Vivian Maier, subject of an Academy Award-nominated film, has been posthumously recognized as a remarkable photographer. But who owns the copyright to her work?
As a passionate musician, Elliot Mandel has carved out a niche in Chicago’s community of photographers, reports Regine Schlesinger with Made in Chicago.
There’s only one rule to keep in mind when traveling: If you don’t take photos, it didn’t happen. (That, and don’t drink the tap water.)
Jeremiah Watt captures people dangling off boulders and surfing down mountains, highlining between cliffs and deepwater diving into the abyss. We asked Watt for his top tips for taking amazing adventure photographs, and here’s what he had to say.
If you walk through the Loop on a Sunday, you might see a group of people taking pictures – a lot of pictures.
Art in Chicago isn’t confined to just one or two galleries. Not sure which artists to check out? The following guide will help you.
Searching for a terrific camera that will help capture your memories? Then look no further than these Chicago area stores.
When you look at a painting or drawing, you’re not surprised when you see artwork that’s abstract or presents a spin on its subject. But with photography, there’s the sense that what you’re seeing is an accurate depiction of the world. However, that’s not always the case—a show at the Museum of Contemporary Photography, “Limits of Photography,” explores what happens when artists challenge the medium and manipulate it in compelling ways.
In Exposure, the fourth show in a series of contemporary work by the Department of Photography at the Art Institute of Chicago, Matt Keegan, Katie Paterson, and Heather Rasmussen each explore photography in a different way. While the three photographers present various subjects and themes, their work can be taken together as a way to see how the medium is being used in contemporary art.
The images in “Crime Unseen,” the Museum of Contemporary Photography’s latest show, are lurid, dark, and incredibly captivating. Each of the photographers takes pictures of crime scenes, well after the crime has occurred…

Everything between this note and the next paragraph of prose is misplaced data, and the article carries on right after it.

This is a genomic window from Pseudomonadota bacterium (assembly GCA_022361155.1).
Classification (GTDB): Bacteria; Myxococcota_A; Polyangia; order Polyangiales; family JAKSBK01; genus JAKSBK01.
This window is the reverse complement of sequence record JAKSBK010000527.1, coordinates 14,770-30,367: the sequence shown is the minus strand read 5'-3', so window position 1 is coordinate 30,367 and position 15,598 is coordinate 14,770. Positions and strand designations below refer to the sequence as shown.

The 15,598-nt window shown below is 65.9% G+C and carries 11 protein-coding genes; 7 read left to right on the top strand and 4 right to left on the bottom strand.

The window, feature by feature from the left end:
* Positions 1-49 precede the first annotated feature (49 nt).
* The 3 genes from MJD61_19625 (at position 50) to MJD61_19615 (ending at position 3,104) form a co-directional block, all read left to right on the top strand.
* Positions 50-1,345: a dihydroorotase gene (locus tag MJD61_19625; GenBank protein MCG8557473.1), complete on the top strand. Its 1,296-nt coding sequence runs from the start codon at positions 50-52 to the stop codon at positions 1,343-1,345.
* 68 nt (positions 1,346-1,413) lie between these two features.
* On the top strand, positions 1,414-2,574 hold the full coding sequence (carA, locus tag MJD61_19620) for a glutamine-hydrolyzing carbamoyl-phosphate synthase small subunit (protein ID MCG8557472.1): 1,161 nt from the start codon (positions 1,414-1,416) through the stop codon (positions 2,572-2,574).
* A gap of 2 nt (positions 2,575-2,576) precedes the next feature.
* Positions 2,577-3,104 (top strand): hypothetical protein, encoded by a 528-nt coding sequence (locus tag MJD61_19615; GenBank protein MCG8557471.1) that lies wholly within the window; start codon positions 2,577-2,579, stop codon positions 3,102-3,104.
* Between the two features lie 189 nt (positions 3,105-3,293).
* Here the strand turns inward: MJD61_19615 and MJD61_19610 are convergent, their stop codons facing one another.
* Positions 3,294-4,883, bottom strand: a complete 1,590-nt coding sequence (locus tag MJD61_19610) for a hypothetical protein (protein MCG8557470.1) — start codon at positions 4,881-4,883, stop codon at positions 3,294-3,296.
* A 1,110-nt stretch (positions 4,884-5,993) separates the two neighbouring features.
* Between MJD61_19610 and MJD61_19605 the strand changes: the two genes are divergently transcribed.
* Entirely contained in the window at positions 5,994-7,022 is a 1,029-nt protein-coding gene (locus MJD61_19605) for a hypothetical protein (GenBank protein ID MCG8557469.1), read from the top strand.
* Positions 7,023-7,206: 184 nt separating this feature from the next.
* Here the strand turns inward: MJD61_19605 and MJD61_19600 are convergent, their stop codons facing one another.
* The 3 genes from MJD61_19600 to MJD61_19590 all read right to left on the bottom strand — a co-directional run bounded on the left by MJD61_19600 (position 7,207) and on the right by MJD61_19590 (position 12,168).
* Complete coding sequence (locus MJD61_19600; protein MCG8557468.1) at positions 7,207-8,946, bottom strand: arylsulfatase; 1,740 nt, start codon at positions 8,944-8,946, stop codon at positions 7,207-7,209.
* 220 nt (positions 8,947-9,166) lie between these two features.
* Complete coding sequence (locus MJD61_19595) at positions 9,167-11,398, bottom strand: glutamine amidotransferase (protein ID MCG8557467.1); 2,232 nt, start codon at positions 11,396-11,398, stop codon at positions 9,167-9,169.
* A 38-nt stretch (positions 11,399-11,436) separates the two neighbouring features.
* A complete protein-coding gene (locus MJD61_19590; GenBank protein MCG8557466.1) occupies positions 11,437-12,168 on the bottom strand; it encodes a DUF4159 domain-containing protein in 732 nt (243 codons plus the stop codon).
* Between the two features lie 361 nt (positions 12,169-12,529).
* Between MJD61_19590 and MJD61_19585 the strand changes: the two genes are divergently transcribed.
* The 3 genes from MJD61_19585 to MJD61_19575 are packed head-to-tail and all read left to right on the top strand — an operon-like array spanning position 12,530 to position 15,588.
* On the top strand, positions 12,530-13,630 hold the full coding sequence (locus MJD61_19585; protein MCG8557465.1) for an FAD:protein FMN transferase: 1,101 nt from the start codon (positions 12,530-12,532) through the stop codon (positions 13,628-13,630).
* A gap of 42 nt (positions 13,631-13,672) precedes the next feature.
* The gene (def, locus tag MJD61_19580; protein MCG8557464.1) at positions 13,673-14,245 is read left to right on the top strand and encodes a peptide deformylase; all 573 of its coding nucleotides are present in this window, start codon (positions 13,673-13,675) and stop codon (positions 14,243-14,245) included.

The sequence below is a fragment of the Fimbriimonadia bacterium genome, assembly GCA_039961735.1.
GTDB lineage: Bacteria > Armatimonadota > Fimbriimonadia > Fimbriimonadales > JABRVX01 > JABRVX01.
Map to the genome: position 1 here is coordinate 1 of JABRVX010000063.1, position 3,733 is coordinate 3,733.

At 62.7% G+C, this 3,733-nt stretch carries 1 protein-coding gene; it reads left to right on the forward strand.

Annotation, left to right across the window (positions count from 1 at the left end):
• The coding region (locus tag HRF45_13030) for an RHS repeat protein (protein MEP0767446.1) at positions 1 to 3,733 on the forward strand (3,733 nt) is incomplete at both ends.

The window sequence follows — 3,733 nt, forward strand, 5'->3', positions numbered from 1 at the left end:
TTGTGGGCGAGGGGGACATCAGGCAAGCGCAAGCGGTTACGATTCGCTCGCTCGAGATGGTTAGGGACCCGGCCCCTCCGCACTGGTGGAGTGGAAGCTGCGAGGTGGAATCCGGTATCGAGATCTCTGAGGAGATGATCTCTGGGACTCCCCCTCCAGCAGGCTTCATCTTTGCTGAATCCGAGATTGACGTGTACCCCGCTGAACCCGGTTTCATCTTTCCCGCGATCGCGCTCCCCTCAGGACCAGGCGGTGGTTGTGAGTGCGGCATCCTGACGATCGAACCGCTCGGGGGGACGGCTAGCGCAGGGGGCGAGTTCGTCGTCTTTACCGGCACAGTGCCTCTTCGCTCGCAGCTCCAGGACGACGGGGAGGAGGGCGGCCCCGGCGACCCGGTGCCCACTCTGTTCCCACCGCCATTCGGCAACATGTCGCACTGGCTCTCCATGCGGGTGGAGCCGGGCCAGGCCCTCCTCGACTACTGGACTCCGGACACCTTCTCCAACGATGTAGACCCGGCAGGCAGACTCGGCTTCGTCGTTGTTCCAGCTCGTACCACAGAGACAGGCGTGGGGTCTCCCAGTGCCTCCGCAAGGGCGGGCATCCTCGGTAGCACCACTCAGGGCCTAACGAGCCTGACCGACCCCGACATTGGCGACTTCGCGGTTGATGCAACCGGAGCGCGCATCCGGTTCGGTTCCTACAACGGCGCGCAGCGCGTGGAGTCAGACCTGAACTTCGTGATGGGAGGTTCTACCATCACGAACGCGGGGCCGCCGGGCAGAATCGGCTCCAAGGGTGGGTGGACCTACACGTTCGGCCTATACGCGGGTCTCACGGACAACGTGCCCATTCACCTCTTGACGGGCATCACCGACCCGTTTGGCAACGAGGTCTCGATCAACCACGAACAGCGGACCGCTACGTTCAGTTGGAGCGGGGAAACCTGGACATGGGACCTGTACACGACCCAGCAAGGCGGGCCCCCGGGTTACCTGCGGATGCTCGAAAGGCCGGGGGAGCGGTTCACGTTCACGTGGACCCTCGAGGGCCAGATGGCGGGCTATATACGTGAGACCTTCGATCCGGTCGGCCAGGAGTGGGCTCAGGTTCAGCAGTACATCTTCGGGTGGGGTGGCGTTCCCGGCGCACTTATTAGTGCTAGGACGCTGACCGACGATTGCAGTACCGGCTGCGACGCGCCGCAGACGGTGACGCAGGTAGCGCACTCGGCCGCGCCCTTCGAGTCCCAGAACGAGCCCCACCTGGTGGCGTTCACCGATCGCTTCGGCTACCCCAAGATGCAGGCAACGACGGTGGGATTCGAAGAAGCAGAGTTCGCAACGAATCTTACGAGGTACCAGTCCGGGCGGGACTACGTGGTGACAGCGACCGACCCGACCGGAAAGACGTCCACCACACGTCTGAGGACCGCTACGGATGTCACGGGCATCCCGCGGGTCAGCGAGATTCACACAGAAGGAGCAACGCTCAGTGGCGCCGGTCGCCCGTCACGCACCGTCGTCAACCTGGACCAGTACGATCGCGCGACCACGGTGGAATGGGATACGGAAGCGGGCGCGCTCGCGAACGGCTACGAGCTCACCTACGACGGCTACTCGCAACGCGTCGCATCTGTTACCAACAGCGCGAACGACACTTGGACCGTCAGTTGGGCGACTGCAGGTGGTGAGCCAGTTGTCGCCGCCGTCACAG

The Lill Street Art Center offers amazing kids classes, fun-themed kid’s camps, family drop-in workshops and adult classes in seven different departments: ceramics, metalsmithing & jewelry, painting & drawing, printmaking, textiles, glass, and digital arts & photography. So why not visit?
There aren’t enough hours in the day to check out every noteworthy art event in Chicago. Here are our can’t-miss picks for November.
I Myself Have Seen It: Photography and Kiki Smith, which runs through August 14 at the Mary and Leigh Block Museum of Art, offers a survey of Smith’s photography and explores the ways the medium enhances her other artwork.
Public Works, on view at the Museum of Contemporary Photography through July 17, focuses on infrastructure—dams, airports, factories, and other constructions—and examines the role they play in society today.
A Chicago photographer is turning heads for his heart-grabbing pictures. We stopped by his studio to see how he’s able to capture the magic.
With so much happening in our daily lives, it’s easy to overlook what’s right in front of us—a tree losing its leaves or a glass on the table—in favor of more stimulating images and encounters. In her new show at the Art Institute of Chicago, photographer Uta Barth takes those distractions out.
John Maloof bought the negatives of a deceased photographer, not knowing a worldwide sensation would be created when he published one of Vivian Maier’s stark black-and-white images online.
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